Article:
Saroj Poddar, co-promoter of Gillette India, has written to the Securities and Exchange Board of India, expressing willingness to resolve a dispute over slashing the promoters’ stake in the company to meet the regulator’s minimum shareholding norm.
The razor maker suffered a major jolt after the Securities Appellate Tribunal had quashed an appeal it filed against the regulator, which had earlier rejected Gillette’s plan entailing reclassification of promoter holdings to comply with the public shareholding norms.
According to Sebi norms, all private listed companies were to ensure at least 25 per cent public shareholding by June 3.
Poddar and his associates hold 12.9 per cent stake in Gillette, while co-promoter Procter and Gamble owns 75.9 per cent.
Together, they own 88.8 per cent, meaning the promoter holding in the company has to come down by 13.8 per cent to meet Sebi norms.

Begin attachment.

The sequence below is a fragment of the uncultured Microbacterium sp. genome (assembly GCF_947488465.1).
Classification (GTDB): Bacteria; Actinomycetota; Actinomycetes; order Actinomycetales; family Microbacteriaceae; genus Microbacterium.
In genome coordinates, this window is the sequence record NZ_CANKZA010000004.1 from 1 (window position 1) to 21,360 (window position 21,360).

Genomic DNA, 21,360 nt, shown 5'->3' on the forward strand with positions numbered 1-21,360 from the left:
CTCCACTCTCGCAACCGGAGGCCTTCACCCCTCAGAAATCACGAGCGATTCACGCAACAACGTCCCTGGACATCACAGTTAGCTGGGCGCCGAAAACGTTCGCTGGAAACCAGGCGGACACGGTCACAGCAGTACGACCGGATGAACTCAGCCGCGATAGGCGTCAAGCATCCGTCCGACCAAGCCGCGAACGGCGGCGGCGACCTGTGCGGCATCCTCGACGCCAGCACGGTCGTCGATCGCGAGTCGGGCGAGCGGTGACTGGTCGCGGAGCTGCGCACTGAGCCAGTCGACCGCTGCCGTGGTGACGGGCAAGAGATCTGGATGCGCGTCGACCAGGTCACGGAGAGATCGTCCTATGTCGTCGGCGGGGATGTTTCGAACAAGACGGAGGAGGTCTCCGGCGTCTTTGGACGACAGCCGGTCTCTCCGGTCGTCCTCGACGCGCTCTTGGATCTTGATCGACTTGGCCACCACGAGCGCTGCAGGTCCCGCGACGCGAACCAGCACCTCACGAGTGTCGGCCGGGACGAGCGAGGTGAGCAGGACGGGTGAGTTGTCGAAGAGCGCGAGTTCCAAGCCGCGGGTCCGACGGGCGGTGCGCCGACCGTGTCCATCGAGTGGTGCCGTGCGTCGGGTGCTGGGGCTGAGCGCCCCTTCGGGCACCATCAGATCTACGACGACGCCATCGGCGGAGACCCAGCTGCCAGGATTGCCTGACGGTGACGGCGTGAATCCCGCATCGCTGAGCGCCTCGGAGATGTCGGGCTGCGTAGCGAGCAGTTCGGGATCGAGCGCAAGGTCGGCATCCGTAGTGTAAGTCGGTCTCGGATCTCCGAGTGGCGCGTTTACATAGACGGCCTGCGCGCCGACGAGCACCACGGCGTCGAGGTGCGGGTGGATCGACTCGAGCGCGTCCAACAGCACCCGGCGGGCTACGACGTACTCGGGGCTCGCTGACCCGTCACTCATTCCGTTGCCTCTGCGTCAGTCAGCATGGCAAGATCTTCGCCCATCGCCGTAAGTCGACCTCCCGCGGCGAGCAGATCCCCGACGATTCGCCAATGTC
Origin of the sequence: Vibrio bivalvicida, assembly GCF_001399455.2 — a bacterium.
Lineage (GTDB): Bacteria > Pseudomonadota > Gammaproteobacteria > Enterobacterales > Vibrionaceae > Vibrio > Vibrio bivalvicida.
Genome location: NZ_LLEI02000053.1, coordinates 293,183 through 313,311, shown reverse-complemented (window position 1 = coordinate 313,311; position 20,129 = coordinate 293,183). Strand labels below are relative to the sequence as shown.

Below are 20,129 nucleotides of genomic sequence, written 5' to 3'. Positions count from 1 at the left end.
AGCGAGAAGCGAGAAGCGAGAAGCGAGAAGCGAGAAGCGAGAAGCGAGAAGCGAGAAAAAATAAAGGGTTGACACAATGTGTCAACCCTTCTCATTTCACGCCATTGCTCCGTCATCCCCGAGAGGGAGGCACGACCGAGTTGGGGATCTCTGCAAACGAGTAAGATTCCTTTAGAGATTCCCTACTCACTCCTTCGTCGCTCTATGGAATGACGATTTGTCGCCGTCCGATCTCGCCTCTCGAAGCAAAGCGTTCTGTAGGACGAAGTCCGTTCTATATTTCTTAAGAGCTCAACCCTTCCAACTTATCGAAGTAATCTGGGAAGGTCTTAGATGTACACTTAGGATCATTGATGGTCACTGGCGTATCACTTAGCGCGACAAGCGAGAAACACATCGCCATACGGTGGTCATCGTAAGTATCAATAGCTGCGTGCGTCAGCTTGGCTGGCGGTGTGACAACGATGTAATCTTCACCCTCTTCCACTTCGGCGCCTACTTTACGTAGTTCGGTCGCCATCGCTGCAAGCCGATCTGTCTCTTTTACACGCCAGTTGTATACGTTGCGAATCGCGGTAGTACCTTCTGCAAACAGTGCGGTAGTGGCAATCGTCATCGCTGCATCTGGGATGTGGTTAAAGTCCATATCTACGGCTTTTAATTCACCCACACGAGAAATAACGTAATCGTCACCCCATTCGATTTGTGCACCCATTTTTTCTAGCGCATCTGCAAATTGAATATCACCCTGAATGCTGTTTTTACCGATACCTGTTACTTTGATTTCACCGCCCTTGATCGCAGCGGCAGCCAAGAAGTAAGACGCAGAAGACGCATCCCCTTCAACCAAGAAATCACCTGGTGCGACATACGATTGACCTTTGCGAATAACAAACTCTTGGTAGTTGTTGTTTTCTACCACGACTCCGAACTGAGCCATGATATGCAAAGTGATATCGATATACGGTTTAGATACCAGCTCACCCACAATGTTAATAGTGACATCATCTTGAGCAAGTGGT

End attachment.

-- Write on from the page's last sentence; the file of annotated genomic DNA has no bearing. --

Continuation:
“We are keen to resolve the matter and are discussing it with Sebi. I have written a letter to Sebi clearly stating we want to comply with the norms,” Poddar said.
According to him, Gillette has its own share of huge brand equity and it makes sense to follow the rules laid by the regulator.
“We will not challenge it, we will fall in line.”
Earlier, Poddar was not keen to pare his exposure in Gillette.
He had told Business Standard he was willing to divest his stake partially and according to an agreement, it would be somewhere around four per cent of his holding in the company.
Earlier, both parties (P&G and Poddar) had reached a solution that proposed a three-stage approach, which included re-classification of certain promoters as public shareholders.
The plan would have resulted in Poddar being classified as a public shareholder in Gillette, with around eight per cent stake.
This was struck down by Sebi, which said shuffling of shareholding was against the spirit of its norms.
Gillette appealed to SAT against Sebi’s decision, which was also turned down.